We do know that cravings are related to a cascade of hormones and this would support why pregnant woman often suffer from intense cravings; they are thought to be linked to a variety of hormones from serotonin to endorphins. These are both considered to be ‘happy hormones’ giving us that feel good factor.

It is known that sugar rich foods are more commonly craved as consumption of glucose triggers the temporary release of these ‘happy hormones’.

Consumption of glucose up-regulates the same areas of the brain as addiction (e.g. to drugs, smoking, alcohol or anything else). Despite this, there is no such thing as sugar addiction. 

I mean we don't go eating bags of straight sugar; in fact we never crave sugar alone. Instead we crave highly palatable, calorie dense non-satiating foods e.g. cookies, pizza, chocolate, cake, ice cream etc. eating these foods helps us to achieve the “bliss point” the term given to that “this tastes so damn good” feeling!

Furthermore, we are more likely to eat these foods in excess as they are poorly satiating meaning we don't feel full, we want to reach that “bliss point” again and again triggering the ‘reward system’ that lights up in our brains!

Cravings can be considered as a symptom. Most often when in a calorie deficit cravings have been caused by a negative emotion, experience or situation.

You may be tired, stressed, unhappy, frustrated, jealous, angry (insert negative emotion here). Surely, we treat the cause to prevent this reoccurring rather than dampening the symptom?

There are lots of reasons that we crave foods. If we isolate particular triggers these can be addressed and lead to prevention of cravings:

  • Restriction
  • Stress
  • Fatigue
  • Hunger
  • Anger
  • Low mood
  • Jealousy
  • Pressure at home/work
  • Poor planning or preparation
  • Food envy, peer pressure etc.
  • Thirst
  • Boredom
  • Availability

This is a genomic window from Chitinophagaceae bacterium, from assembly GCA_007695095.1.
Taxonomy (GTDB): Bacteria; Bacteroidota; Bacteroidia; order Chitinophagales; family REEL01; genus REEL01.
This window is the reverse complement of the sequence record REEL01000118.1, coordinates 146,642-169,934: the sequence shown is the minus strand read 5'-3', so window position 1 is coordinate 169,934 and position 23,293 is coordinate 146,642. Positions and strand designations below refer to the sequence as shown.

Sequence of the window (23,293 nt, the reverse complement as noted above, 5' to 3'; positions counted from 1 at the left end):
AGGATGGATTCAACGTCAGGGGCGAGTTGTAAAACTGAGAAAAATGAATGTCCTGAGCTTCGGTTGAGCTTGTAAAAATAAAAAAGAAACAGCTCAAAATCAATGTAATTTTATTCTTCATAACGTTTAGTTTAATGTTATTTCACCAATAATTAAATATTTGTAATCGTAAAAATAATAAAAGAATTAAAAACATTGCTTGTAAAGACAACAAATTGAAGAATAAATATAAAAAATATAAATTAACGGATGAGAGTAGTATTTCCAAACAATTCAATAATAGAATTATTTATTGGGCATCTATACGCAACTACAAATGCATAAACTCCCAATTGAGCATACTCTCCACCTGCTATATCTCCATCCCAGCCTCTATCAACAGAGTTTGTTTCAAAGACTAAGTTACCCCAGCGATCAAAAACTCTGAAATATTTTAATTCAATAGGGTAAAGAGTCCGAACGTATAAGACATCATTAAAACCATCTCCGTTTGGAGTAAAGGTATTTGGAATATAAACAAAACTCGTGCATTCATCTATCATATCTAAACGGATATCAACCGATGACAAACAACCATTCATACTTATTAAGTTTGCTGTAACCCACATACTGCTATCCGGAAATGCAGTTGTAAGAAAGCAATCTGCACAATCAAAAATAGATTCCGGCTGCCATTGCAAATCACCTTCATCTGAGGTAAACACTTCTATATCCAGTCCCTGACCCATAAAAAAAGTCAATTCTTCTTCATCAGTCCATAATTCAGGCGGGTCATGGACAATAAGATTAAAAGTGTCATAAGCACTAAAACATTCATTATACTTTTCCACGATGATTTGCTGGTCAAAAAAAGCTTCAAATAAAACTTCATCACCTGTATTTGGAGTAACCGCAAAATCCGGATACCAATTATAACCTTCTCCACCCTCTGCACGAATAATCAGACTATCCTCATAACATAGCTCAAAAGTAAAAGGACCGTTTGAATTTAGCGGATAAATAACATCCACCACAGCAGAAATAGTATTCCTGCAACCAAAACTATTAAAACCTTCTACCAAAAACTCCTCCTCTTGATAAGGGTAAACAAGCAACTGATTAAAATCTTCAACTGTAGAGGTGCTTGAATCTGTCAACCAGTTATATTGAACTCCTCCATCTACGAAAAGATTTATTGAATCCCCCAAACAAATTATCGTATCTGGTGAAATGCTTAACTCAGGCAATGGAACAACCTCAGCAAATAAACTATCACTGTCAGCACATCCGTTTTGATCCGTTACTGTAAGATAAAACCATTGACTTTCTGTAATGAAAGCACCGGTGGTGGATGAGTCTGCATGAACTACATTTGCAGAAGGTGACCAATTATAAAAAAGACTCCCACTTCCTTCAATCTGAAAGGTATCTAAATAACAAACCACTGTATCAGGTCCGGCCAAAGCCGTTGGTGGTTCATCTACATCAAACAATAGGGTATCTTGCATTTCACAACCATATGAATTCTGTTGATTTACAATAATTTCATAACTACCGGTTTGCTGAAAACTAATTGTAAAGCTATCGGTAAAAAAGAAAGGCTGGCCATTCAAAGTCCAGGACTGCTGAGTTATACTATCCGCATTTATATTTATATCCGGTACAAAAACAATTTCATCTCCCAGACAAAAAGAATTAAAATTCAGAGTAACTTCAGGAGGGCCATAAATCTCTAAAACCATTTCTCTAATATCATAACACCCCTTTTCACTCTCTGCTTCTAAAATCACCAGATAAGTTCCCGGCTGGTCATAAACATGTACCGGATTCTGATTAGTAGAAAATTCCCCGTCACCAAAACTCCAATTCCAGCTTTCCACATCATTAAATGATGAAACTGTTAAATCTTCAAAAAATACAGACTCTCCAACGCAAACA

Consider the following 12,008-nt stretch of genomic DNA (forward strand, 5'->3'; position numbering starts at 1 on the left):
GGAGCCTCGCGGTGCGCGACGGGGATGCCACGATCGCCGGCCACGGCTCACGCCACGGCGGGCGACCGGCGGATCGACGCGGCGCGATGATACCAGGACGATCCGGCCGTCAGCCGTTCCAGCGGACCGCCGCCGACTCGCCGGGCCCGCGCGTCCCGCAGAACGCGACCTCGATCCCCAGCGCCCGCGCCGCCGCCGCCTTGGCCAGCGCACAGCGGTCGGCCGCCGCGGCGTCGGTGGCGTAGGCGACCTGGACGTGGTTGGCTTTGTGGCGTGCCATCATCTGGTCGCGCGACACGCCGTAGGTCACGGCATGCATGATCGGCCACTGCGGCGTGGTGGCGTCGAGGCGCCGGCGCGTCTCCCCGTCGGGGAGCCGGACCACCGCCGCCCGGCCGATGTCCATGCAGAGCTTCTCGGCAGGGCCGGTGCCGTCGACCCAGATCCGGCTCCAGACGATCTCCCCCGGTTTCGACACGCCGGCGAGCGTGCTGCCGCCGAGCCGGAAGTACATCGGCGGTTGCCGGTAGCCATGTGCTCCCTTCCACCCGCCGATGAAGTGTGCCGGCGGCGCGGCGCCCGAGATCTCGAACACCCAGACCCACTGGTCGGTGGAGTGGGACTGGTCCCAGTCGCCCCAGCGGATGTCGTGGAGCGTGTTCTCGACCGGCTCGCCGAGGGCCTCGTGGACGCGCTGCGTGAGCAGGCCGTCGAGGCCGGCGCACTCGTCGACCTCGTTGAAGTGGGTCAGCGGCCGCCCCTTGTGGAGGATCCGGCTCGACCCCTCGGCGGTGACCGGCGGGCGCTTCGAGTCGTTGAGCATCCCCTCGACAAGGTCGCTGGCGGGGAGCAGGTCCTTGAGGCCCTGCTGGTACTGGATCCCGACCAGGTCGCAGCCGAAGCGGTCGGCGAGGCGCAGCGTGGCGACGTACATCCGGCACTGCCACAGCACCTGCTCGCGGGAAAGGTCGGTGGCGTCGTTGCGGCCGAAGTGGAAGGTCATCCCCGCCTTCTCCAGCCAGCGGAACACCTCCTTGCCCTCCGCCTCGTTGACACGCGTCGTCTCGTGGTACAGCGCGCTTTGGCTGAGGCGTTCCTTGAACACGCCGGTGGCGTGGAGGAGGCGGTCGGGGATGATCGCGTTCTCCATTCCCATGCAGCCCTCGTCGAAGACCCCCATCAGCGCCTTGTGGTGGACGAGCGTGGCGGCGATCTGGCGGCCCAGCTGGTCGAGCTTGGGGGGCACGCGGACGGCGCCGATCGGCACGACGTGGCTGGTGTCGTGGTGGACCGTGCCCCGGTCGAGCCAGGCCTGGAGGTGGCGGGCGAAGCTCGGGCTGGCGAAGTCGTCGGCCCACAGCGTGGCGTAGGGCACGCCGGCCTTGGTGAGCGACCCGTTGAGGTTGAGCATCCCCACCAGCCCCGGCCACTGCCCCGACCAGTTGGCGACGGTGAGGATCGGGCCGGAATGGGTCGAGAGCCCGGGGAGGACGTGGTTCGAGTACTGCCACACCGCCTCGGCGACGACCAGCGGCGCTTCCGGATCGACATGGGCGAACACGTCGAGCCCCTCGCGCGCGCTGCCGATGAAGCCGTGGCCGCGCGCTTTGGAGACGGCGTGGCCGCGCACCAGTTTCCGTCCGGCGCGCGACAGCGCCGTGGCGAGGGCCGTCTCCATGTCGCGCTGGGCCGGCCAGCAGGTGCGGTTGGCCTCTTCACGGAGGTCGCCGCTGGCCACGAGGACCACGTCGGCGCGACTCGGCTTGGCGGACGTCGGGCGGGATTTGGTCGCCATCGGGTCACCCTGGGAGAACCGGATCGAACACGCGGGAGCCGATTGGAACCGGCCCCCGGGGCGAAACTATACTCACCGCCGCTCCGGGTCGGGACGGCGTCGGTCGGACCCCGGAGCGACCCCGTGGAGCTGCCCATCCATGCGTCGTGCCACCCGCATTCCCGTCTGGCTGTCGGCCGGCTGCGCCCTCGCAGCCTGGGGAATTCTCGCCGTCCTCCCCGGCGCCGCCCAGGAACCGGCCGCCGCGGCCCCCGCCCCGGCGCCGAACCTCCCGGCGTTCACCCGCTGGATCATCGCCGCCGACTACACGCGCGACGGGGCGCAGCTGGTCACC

• Lack of satisfaction from the last meal

Consider the points above. The next time you have a craving, look deeper, question yourself:

  • Can you identify why this has happened?
  • How could you manage them more effectively?
  • How could you improve your mind set?
Healthy Food Alternatives

How to prevent cravings

Prevention of cravings is the key to success. In order to prevent cravings you must not restrict.

As soon as we hear we cannot do or have something, we want it! This level of restriction can and often does result in binge eating behaviour.

This will pull you further from your goals than before you started! It is often the reason people find themselves ‘yo-yo dieting’. Insight into this is paramount.

Continued practice of restriction and avoidance can even lead to disordered eating which can become a clinical eating disorder if insight is not exercised. If you are concerned about this you should see your GP to discuss this further.

Ideally, we need to treat the source. We need to identify the cause and address this. Do we need to get to bed earlier, incorporate “non-optimal foods” into our nutrition, improve how we manage stress?

We need to assess and address hunger. We need to manage our negative emotions (anger, low mood and jealousy). We must have that conversation at work or home to improve our work/life balance or quality of life. We must plan and prepare our choices ahead of time etc.